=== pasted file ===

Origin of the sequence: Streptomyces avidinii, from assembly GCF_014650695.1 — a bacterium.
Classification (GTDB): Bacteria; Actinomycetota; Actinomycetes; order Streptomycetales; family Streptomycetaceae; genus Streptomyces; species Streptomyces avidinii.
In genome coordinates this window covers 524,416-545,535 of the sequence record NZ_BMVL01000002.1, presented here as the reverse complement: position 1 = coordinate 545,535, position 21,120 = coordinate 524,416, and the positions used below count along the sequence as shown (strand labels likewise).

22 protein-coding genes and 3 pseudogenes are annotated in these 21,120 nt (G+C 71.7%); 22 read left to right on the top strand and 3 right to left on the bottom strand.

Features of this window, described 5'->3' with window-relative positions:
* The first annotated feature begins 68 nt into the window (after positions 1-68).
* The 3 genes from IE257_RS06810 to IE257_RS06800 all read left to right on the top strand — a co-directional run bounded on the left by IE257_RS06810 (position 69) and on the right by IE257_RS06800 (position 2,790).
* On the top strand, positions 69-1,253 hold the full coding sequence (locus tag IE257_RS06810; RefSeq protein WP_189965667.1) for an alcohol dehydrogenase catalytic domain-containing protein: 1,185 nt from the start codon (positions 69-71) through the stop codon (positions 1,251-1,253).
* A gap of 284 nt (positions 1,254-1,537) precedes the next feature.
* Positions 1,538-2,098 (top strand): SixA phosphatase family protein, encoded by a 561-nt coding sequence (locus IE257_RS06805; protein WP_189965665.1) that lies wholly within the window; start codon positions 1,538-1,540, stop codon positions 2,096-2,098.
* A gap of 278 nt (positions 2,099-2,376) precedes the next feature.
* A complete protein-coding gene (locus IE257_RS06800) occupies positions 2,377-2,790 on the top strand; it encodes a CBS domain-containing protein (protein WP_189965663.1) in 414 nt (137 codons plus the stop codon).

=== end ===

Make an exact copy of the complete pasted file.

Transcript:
Origin of the sequence: Streptomyces avidinii, from assembly GCF_014650695.1 — a bacterium.
Classification (GTDB): Bacteria; Actinomycetota; Actinomycetes; order Streptomycetales; family Streptomycetaceae; genus Streptomyces; species Streptomyces avidinii.
In genome coordinates this window covers 524,416-545,535 of the sequence record NZ_BMVL01000002.1, presented here as the reverse complement: position 1 = coordinate 545,535, position 21,120 = coordinate 524,416, and the positions used below count along the sequence as shown (strand labels likewise).

22 protein-coding genes and 3 pseudogenes are annotated in these 21,120 nt (G+C 71.7%); 22 read left to right on the top strand and 3 right to left on the bottom strand.

Features of this window, described 5'->3' with window-relative positions:
* The first annotated feature begins 68 nt into the window (after positions 1-68).
* The 3 genes from IE257_RS06810 to IE257_RS06800 all read left to right on the top strand — a co-directional run bounded on the left by IE257_RS06810 (position 69) and on the right by IE257_RS06800 (position 2,790).
* On the top strand, positions 69-1,253 hold the full coding sequence (locus tag IE257_RS06810; RefSeq protein WP_189965667.1) for an alcohol dehydrogenase catalytic domain-containing protein: 1,185 nt from the start codon (positions 69-71) through the stop codon (positions 1,251-1,253).
* A gap of 284 nt (positions 1,254-1,537) precedes the next feature.
* Positions 1,538-2,098 (top strand): SixA phosphatase family protein, encoded by a 561-nt coding sequence (locus IE257_RS06805; protein WP_189965665.1) that lies wholly within the window; start codon positions 1,538-1,540, stop codon positions 2,096-2,098.
* A gap of 278 nt (positions 2,099-2,376) precedes the next feature.
* A complete protein-coding gene (locus IE257_RS06800) occupies positions 2,377-2,790 on the top strand; it encodes a CBS domain-containing protein (protein WP_189965663.1) in 414 nt (137 codons plus the stop codon).